When I did find an agent, as a type a parasite of commerce never needed by any author anywhere till around 1930 , I was struck as he regaled me with stories of sleazy deals, how I had no desire to read even one of the thousands of books he had shepherded into print that decorated his walls.
He too suggested tat I write something banal and empty, that I do it deliberately, to make us both the optimal amount of money. Both these men thought I was an idiot for writing the best book I could, for valuing excellence at all. Authors struggle to salvage what one can from the shears of such people.
Excellence to publishers, agents and editors means less sales, and books to them are only about making money. One can think of both the e-book and the Gutenberg invention as tools that become manifest in a very specific set of agendas for as idiosyncratic a society, central of which was the garnering of wealth to avoid poverty, and the stabilization of the means of generating income by promoting large collective enterprises that were, like elephants, too big to be attacked and devoured easily. The e-book isnít an elephant; like cyberspace itself, itís a firefly that is everywhere and nowhere, with different resources for survival.
Could the e-book be one of the advents of a new way of thinking abort survival? The gains and losses of elephantine thinking have certainly been discussed for over two centuries. The riding an elephant is an inevitable swing from riding a tiger in the past who stifled, enslaved and murdered the many for the caprice of the few. We have been wiling to endure the excesses of elephant; only some of us can remember the tiger.
In the 1890s Henry Adams was one of many feeling the inevitability of the collective and mourning the loss at the top of human potential at the top that such thinking necessarily gave up for a middle range of efficiency, egalitarian justice, and optimal achievement in whatever human beings can do in groups.
After Adamsí death much of the evidence came in about elephant that showed that very probably the elephant was not was going to be the messiah of the century. World War One and Two, fascism, communism, were spectacular failures of elephantine action that produced what Adams could not have predicted: a worldwide generation like a tidal wave of rogues who were not recognizable as slaves, a middle class or anything else.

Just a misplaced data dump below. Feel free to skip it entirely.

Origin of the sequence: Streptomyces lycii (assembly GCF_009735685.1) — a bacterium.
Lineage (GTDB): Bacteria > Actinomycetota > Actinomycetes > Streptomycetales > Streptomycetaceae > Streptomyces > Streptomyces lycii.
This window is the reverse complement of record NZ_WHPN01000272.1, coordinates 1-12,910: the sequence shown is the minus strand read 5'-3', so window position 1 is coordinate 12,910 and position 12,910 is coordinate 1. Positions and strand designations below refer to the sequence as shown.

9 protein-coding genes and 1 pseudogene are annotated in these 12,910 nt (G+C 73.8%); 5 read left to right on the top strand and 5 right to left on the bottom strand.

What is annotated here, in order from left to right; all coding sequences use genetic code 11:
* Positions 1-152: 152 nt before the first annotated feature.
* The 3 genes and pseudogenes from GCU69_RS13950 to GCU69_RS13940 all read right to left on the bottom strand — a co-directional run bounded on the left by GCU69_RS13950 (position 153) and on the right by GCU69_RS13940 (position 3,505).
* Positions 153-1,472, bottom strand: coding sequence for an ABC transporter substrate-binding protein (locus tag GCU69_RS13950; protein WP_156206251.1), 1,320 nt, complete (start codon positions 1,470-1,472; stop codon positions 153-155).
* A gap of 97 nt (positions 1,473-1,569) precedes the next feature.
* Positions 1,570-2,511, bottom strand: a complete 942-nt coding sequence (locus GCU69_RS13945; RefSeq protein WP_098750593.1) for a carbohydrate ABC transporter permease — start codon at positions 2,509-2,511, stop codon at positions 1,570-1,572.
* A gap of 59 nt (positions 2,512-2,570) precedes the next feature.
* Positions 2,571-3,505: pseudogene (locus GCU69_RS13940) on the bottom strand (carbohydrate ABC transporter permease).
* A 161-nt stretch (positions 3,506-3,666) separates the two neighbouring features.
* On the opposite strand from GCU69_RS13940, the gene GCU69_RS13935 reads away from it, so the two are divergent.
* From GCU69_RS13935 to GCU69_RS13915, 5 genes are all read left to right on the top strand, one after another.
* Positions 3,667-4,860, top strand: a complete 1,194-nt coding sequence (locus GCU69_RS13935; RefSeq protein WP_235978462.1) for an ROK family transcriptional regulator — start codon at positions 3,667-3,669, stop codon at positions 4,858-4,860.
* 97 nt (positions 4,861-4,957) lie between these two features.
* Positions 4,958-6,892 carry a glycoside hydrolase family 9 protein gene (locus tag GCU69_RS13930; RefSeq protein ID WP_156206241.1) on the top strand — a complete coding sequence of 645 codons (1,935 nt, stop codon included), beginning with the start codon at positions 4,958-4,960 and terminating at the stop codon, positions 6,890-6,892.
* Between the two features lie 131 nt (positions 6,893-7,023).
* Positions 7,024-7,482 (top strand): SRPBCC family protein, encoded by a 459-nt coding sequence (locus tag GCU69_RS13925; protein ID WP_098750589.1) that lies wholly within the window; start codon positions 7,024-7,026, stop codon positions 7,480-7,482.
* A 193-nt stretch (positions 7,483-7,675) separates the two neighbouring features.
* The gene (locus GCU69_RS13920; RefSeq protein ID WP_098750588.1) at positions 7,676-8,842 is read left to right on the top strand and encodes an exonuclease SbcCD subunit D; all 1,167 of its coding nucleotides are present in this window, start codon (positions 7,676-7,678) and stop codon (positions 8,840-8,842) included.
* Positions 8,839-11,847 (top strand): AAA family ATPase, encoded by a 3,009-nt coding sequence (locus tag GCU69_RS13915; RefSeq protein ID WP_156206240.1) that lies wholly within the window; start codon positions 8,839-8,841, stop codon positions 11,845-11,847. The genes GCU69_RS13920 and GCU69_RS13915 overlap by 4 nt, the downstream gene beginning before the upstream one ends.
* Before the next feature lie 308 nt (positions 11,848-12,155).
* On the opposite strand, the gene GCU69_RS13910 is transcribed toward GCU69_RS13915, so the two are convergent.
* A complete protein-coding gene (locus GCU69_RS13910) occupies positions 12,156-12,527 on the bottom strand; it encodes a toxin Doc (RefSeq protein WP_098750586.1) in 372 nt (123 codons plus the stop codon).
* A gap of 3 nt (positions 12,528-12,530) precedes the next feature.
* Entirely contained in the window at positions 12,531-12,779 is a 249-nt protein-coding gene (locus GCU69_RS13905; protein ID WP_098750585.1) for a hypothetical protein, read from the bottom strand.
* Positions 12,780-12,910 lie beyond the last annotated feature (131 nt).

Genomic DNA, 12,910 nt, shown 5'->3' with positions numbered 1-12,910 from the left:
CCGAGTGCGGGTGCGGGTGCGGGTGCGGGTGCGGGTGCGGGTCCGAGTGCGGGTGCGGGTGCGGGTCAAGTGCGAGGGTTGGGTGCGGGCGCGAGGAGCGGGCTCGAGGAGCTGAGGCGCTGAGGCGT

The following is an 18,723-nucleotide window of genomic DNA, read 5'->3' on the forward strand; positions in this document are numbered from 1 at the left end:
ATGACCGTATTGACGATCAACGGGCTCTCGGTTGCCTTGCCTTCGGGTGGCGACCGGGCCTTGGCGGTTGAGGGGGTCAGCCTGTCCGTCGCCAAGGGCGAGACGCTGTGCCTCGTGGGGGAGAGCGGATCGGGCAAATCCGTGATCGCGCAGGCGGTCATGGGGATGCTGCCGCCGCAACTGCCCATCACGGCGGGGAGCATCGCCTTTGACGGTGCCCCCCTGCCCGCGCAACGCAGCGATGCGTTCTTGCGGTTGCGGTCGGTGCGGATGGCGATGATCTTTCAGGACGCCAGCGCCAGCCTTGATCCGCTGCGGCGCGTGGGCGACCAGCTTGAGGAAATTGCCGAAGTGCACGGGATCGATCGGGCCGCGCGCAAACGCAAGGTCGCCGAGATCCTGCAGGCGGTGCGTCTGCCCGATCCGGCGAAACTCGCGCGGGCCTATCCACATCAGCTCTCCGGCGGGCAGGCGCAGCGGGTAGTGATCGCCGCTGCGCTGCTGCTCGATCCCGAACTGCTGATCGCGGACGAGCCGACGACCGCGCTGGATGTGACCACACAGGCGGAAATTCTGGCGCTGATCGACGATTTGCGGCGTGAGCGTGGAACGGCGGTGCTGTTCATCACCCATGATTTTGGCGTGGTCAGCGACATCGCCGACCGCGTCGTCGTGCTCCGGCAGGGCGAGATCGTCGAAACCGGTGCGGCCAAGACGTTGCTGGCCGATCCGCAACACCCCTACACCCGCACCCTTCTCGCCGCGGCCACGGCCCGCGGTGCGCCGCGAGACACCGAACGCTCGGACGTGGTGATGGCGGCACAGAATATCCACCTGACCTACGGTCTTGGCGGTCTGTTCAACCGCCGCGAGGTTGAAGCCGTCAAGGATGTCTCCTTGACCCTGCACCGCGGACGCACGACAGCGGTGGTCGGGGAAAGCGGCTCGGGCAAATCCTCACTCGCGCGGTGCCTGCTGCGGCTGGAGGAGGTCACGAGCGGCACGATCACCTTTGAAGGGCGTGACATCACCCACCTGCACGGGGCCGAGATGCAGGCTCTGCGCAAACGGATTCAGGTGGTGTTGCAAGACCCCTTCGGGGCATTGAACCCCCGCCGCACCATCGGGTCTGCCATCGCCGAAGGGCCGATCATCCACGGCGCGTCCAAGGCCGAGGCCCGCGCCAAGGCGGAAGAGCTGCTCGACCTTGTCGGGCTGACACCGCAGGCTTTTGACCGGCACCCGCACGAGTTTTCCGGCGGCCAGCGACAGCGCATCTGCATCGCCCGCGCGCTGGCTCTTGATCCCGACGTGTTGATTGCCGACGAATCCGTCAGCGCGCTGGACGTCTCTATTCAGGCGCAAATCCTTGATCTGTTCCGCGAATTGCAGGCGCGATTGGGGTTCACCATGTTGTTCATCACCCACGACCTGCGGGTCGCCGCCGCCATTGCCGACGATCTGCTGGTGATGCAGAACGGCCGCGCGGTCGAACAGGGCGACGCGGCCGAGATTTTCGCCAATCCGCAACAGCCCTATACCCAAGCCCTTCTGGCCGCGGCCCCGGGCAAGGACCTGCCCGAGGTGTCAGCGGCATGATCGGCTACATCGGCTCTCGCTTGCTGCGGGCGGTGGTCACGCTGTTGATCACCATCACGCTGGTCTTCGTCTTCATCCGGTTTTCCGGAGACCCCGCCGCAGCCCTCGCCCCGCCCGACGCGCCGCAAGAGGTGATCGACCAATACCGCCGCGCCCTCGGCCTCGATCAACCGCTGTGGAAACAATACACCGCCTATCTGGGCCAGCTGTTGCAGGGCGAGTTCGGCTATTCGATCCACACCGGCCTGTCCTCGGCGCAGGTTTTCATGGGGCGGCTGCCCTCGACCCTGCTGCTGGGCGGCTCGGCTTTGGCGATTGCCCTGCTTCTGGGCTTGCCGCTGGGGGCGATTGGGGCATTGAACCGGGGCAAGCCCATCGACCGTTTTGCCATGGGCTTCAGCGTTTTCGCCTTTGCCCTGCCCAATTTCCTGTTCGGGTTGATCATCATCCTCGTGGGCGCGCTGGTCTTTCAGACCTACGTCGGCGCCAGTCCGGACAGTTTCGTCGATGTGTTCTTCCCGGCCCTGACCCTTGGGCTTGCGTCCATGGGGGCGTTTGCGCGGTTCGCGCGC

During this same time the very central tool of the 1950s elephant, the computer, was beginning to evolve the tools that would lead both individuals and business into a world beyond the definition and analysis of many elephant watchers.
Millions of Internet users building their individual Web Sites have had to ask themselves not only where but who they are, secondly why anybody might be interested in visiting their watering place. Nothing about the Internet demands they connect themselves to a collective notion of land, race, or even an unfashionable but communal disease.

Yet the Intent isnít asking anybody to dismiss their collective reality if it exists either. Obviously some of us are more interesting, more idiosyncratic, less a cell of an elephant to some than others. Since there is no finite space to place these attractions, we donít have to do what business has done: eliminate the will of the wisps that will appeal to the few and promote the elephants who will amuse the many.